Ethical Theory and Moral Practice

, Volume 19, Issue 2, pp 489–504 | Cite as

Authenticity in Political Discourse

  • Ben JonesEmail author


Judith Shklar, David Runciman, and others argue against what they see as excessive criticism of political hypocrisy. Such arguments often assume that communicating in an authentic manner is an impossible political ideal. This article challenges the characterization of authenticity as an unrealistic ideal and makes the case that its value can be grounded in a certain political realism sensitive to the threats posed by representative democracy. First, by analyzing authenticity’s demands for political discourse, I show that authenticity has greater flexibility than many assume in accommodating practices common to politics, such as deception, concealment, and persuasion through rhetoric. Second, I argue that a concern for authenticity in political discourse represents a virtue, not a distraction, for representative democracy. Authenticity takes on heightened importance when the public seeks information on how representatives will act in contexts where the public is absent and unable to influence decisions. Furthermore, given the psychological mechanisms behind hypocrisy, public criticism is a sensible response for trying to limit political hypocrisy. From the perspective of democratic theory and psychology, the public has compelling reasons to value authenticity in political discourse.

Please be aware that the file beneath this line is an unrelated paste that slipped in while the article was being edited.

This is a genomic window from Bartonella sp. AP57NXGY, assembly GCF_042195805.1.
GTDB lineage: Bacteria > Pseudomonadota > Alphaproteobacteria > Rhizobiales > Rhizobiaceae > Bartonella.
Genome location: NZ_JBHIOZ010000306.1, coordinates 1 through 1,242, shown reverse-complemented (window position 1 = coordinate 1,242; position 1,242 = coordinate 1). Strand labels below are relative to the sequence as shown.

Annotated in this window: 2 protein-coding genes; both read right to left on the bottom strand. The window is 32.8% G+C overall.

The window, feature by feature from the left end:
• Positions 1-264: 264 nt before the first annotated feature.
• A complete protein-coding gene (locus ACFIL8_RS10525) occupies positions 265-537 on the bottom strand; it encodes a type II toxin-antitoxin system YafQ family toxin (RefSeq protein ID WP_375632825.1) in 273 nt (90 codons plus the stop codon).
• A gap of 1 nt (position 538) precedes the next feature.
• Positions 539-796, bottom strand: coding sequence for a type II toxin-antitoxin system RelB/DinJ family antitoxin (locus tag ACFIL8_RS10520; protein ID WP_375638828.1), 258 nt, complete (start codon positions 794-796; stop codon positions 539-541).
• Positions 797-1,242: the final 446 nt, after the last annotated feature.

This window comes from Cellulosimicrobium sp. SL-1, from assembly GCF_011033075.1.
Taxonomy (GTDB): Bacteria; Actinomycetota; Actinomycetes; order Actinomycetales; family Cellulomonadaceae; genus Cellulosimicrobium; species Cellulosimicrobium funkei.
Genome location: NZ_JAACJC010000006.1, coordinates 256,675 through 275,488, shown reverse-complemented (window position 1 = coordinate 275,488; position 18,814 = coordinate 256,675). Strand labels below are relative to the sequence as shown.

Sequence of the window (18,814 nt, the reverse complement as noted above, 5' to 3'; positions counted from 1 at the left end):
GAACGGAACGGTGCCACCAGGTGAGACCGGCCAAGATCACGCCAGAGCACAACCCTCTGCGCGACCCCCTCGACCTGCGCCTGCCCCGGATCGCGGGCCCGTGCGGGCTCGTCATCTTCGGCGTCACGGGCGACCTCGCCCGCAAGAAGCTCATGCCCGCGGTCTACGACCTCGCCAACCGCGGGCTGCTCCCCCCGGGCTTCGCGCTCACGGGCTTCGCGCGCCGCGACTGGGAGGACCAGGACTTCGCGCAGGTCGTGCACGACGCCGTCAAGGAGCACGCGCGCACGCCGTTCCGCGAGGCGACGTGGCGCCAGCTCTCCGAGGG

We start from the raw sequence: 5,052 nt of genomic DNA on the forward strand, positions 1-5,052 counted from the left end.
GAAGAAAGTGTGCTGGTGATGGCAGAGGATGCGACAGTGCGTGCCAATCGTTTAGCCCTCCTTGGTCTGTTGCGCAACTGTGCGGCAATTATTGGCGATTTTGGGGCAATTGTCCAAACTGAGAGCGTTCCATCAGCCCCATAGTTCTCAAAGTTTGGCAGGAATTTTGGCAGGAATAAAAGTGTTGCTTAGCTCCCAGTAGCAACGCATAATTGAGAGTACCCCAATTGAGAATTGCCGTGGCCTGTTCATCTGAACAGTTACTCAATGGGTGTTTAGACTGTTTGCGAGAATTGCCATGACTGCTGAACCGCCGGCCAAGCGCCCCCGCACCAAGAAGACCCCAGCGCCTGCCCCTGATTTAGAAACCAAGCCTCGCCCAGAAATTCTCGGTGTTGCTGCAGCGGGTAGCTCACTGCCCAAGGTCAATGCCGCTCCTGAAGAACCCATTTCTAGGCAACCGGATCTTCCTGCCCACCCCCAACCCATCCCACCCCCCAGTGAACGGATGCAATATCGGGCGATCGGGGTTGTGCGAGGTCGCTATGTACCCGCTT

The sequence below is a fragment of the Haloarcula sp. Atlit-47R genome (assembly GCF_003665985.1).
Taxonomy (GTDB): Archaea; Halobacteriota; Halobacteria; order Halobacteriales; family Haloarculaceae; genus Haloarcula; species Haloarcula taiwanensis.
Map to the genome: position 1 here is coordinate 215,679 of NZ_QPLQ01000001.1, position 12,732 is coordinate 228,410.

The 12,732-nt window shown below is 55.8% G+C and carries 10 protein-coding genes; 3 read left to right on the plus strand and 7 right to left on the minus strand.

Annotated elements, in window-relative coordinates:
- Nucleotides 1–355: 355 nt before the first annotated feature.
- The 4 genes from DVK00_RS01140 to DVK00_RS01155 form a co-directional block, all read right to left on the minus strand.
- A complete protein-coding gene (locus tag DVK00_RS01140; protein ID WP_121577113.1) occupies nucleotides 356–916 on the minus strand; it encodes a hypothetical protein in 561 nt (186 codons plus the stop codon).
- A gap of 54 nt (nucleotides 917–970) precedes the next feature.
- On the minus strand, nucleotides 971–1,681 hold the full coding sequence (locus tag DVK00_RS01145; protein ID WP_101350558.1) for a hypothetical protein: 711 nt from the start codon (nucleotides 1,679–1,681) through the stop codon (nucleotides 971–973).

Authenticity Hypocrisy Representation Democracy Rhetoric Deception 



I would like to thank Bryan Garsten, Mark Landau, and two anonymous reviewers for their valuable feedback that helped improve earlier versions of this article.


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Copyright information

© Springer Science+Business Media Dordrecht 2015

Authors and Affiliations

  1. 1.Political Science DepartmentYale UniversityNew HavenUSA

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